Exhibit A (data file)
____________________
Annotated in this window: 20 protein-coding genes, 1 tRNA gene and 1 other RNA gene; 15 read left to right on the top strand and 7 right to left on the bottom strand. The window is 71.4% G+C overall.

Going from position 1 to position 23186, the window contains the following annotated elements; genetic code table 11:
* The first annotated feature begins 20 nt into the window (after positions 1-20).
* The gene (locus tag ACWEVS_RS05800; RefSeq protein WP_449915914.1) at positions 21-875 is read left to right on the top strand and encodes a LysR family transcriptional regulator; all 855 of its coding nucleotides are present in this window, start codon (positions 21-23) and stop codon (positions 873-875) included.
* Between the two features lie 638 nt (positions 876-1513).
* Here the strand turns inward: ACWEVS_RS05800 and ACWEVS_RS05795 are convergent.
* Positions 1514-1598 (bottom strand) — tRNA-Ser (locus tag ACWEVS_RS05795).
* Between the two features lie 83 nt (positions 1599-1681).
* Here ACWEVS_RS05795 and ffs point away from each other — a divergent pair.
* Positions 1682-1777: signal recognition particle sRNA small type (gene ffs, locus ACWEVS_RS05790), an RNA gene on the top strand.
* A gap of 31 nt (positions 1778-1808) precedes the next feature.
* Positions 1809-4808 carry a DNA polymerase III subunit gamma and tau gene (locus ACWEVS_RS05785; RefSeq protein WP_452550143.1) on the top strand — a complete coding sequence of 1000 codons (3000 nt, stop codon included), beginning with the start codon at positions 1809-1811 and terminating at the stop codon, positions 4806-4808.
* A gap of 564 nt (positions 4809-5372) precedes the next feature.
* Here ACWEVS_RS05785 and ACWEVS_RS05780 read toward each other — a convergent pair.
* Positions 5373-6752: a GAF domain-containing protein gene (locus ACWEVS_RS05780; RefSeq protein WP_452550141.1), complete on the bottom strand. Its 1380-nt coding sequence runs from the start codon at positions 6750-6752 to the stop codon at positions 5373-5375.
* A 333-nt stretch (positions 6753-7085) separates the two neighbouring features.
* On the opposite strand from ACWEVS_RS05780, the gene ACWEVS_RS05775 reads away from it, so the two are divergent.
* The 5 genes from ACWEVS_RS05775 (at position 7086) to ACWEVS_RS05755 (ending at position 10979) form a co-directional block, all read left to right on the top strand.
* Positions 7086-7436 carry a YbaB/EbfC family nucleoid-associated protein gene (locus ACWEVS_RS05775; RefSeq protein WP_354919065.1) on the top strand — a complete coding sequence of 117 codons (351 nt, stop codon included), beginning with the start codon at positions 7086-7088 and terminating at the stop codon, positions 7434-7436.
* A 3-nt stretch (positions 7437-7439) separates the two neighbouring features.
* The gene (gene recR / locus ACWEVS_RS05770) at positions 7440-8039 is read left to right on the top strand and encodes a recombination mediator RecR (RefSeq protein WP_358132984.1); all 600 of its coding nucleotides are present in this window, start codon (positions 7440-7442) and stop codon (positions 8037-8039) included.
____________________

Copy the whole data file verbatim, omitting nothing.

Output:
Annotated in this window: 20 protein-coding genes, 1 tRNA gene and 1 other RNA gene; 15 read left to right on the top strand and 7 right to left on the bottom strand. The window is 71.4% G+C overall.

Going from position 1 to position 23186, the window contains the following annotated elements; genetic code table 11:
* The first annotated feature begins 20 nt into the window (after positions 1-20).
* The gene (locus tag ACWEVS_RS05800; RefSeq protein WP_449915914.1) at positions 21-875 is read left to right on the top strand and encodes a LysR family transcriptional regulator; all 855 of its coding nucleotides are present in this window, start codon (positions 21-23) and stop codon (positions 873-875) included.
* Between the two features lie 638 nt (positions 876-1513).
* Here the strand turns inward: ACWEVS_RS05800 and ACWEVS_RS05795 are convergent.
* Positions 1514-1598 (bottom strand) — tRNA-Ser (locus tag ACWEVS_RS05795).
* Between the two features lie 83 nt (positions 1599-1681).
* Here ACWEVS_RS05795 and ffs point away from each other — a divergent pair.
* Positions 1682-1777: signal recognition particle sRNA small type (gene ffs, locus ACWEVS_RS05790), an RNA gene on the top strand.
* A gap of 31 nt (positions 1778-1808) precedes the next feature.
* Positions 1809-4808 carry a DNA polymerase III subunit gamma and tau gene (locus ACWEVS_RS05785; RefSeq protein WP_452550143.1) on the top strand — a complete coding sequence of 1000 codons (3000 nt, stop codon included), beginning with the start codon at positions 1809-1811 and terminating at the stop codon, positions 4806-4808.
* A gap of 564 nt (positions 4809-5372) precedes the next feature.
* Here ACWEVS_RS05785 and ACWEVS_RS05780 read toward each other — a convergent pair.
* Positions 5373-6752: a GAF domain-containing protein gene (locus ACWEVS_RS05780; RefSeq protein WP_452550141.1), complete on the bottom strand. Its 1380-nt coding sequence runs from the start codon at positions 6750-6752 to the stop codon at positions 5373-5375.
* A 333-nt stretch (positions 6753-7085) separates the two neighbouring features.
* On the opposite strand from ACWEVS_RS05780, the gene ACWEVS_RS05775 reads away from it, so the two are divergent.
* The 5 genes from ACWEVS_RS05775 (at position 7086) to ACWEVS_RS05755 (ending at position 10979) form a co-directional block, all read left to right on the top strand.
* Positions 7086-7436 carry a YbaB/EbfC family nucleoid-associated protein gene (locus ACWEVS_RS05775; RefSeq protein WP_354919065.1) on the top strand — a complete coding sequence of 117 codons (351 nt, stop codon included), beginning with the start codon at positions 7086-7088 and terminating at the stop codon, positions 7434-7436.
* A 3-nt stretch (positions 7437-7439) separates the two neighbouring features.
* The gene (gene recR / locus ACWEVS_RS05770) at positions 7440-8039 is read left to right on the top strand and encodes a recombination mediator RecR (RefSeq protein WP_358132984.1); all 600 of its coding nucleotides are present in this window, start codon (positions 7440-7442) and stop codon (positions 8037-8039) included.